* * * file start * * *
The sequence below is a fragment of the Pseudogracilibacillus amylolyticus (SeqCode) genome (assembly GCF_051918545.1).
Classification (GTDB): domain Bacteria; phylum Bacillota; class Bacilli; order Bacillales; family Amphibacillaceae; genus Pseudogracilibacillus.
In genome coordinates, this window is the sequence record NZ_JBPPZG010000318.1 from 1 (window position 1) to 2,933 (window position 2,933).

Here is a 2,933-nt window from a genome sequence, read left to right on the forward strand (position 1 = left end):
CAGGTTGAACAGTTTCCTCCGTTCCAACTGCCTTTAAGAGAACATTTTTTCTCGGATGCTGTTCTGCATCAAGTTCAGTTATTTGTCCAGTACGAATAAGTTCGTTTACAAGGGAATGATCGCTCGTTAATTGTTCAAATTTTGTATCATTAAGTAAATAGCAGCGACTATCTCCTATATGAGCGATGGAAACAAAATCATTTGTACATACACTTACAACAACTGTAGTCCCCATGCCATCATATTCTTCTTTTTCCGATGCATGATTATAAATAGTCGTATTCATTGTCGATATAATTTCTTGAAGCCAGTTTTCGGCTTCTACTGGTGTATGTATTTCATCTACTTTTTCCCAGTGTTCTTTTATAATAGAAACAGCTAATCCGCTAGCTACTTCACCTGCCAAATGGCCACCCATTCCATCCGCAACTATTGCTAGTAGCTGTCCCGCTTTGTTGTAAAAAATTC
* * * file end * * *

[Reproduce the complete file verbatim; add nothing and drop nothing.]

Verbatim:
The sequence below is a fragment of the Pseudogracilibacillus amylolyticus (SeqCode) genome (assembly GCF_051918545.1).
Classification (GTDB): domain Bacteria; phylum Bacillota; class Bacilli; order Bacillales; family Amphibacillaceae; genus Pseudogracilibacillus.
In genome coordinates, this window is the sequence record NZ_JBPPZG010000318.1 from 1 (window position 1) to 2,933 (window position 2,933).

Here is a 2,933-nt window from a genome sequence, read left to right on the forward strand (position 1 = left end):
CAGGTTGAACAGTTTCCTCCGTTCCAACTGCCTTTAAGAGAACATTTTTTCTCGGATGCTGTTCTGCATCAAGTTCAGTTATTTGTCCAGTACGAATAAGTTCGTTTACAAGGGAATGATCGCTCGTTAATTGTTCAAATTTTGTATCATTAAGTAAATAGCAGCGACTATCTCCTATATGAGCGATGGAAACAAAATCATTTGTACATACACTTACAACAACTGTAGTCCCCATGCCATCATATTCTTCTTTTTCCGATGCATGATTATAAATAGTCGTATTCATTGTCGATATAATTTCTTGAAGCCAGTTTTCGGCTTCTACTGGTGTATGTATTTCATCTACTTTTTCCCAGTGTTCTTTTATAATAGAAACAGCTAATCCGCTAGCTACTTCACCTGCCAAATGGCCACCCATTCCATCCGCAACTATTGCTAGTAGCTGTCCCGCTTTGTTGTAAAAAATTC